The Fall: 10 Essential Songs

Hear highlights from late, great post-punk malcontent Mark E. Smith's sprawling four-decade discography

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"Totally Wired" (1980)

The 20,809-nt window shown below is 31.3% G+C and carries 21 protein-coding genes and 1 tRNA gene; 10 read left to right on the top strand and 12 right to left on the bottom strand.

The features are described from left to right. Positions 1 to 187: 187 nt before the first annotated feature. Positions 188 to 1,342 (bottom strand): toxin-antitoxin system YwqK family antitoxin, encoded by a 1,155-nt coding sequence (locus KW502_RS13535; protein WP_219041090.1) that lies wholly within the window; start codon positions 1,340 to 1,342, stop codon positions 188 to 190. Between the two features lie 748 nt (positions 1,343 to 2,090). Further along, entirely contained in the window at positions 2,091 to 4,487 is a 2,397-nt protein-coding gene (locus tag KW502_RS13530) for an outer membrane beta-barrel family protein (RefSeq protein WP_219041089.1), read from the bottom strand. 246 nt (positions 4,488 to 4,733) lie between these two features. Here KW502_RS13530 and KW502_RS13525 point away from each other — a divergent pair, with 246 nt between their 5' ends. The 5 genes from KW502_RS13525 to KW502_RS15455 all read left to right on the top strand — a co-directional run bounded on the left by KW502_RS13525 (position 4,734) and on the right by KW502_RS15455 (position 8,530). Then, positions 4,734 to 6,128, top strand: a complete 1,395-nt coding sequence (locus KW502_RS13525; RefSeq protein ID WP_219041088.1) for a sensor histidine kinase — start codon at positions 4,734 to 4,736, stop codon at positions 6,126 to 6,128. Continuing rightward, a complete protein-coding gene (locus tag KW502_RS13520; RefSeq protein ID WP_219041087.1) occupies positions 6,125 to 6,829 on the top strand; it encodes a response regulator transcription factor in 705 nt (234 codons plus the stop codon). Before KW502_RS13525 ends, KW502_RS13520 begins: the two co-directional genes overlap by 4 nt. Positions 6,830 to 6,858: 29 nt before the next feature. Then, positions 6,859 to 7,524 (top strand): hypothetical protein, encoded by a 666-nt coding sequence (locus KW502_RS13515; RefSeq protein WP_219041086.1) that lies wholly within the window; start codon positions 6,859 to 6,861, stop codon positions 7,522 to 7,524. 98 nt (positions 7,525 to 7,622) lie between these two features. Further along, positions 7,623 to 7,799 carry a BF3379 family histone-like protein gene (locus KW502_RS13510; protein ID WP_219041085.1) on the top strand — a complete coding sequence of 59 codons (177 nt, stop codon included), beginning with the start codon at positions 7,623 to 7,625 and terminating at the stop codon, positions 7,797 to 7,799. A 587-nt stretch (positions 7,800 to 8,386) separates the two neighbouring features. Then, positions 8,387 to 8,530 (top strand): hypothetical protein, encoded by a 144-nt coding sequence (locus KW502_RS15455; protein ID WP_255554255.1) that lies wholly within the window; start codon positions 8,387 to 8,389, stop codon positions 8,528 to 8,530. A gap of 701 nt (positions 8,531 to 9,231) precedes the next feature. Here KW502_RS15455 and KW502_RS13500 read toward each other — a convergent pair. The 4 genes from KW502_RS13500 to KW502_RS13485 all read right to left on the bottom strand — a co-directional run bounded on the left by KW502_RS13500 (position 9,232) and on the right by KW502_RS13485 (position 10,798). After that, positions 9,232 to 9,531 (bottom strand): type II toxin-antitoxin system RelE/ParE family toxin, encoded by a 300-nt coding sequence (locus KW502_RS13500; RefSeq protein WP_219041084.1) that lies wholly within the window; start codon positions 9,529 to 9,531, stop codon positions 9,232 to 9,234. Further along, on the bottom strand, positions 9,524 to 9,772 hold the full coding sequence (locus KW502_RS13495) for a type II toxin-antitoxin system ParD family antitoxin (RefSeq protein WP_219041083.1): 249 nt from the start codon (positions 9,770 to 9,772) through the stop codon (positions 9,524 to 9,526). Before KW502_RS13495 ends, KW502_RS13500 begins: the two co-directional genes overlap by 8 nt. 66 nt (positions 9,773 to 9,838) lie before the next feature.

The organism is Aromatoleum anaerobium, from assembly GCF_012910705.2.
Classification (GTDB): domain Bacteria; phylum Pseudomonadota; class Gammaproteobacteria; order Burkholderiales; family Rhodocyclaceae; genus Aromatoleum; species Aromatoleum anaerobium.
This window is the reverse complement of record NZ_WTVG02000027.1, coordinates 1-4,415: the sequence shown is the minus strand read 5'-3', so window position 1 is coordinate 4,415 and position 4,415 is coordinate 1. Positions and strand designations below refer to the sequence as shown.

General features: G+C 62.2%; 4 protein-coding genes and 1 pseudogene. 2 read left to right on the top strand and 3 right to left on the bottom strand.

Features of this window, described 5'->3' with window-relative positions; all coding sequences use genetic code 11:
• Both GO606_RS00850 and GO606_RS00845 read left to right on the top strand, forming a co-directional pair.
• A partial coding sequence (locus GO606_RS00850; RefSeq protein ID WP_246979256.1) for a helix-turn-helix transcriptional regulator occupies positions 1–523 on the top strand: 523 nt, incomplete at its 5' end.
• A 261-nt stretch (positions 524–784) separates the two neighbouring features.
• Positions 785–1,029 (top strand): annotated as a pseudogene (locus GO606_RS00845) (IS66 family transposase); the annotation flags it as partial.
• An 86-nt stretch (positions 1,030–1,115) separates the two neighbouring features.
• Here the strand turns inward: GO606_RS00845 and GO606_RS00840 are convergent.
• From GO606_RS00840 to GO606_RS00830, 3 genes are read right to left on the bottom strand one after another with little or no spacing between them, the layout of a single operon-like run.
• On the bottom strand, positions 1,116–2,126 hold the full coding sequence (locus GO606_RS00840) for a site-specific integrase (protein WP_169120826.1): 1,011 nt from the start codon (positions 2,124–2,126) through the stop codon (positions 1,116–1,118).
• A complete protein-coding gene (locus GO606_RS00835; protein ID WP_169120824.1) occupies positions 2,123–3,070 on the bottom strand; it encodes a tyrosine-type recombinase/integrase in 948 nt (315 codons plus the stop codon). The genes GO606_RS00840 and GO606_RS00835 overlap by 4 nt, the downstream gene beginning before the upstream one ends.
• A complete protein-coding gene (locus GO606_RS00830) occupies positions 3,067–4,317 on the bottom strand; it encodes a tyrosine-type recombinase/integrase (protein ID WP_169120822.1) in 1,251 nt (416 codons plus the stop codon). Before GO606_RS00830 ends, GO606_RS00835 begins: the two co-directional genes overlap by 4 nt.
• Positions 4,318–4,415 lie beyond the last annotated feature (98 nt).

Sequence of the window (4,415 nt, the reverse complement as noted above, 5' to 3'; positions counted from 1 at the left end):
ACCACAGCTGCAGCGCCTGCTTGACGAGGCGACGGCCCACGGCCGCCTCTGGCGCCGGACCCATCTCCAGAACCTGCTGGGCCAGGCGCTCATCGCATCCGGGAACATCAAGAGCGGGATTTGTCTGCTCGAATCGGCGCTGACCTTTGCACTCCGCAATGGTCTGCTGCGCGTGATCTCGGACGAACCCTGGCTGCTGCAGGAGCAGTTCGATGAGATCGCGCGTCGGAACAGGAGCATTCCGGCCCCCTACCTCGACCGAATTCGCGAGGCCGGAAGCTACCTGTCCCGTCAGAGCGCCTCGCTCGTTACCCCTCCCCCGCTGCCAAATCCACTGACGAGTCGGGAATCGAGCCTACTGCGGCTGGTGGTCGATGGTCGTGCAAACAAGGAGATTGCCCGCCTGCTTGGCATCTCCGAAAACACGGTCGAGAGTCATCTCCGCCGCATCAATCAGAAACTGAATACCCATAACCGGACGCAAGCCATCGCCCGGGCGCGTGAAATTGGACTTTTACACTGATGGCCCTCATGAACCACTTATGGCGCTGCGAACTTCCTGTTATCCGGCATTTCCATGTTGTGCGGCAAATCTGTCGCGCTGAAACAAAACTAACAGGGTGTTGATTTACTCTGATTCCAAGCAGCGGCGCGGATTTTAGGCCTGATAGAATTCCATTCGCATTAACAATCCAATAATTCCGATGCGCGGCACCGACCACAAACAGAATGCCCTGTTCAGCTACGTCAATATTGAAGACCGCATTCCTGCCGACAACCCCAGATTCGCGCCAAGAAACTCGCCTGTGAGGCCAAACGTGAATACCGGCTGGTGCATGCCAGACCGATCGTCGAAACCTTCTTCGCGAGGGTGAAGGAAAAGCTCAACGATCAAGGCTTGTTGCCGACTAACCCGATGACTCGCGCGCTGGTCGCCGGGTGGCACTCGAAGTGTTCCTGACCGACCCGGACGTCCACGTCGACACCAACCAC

Whereas "How I Wrote 'Elastic Man'" took on writer's block, "Totally Wired" is Smith's paean to anxiety. Cataloging his symptoms ("a butterfly stomach") and the likely cause of his ills ("I drank a jar of coffee/And I took some of these"), the song clangs like an agitated heartbeat. Guitars slash and bass lines jerk as Smith delivers line after line of jittery near-nonsense in a sarcastic, self-loathing sneer. Raw and ragged, "Totally Wired" also embodies the Fall's lo-fi aesthetic of the early Eighties, a snub at the music industry's increasingly slick production values and packaging. As Smith said to Q, "What I don't like about a lot of records today is that they're too clear. There's really no fascination or mystery left." Thankfully the Fall – even when they got a bit slicker themselves – never had that problem.

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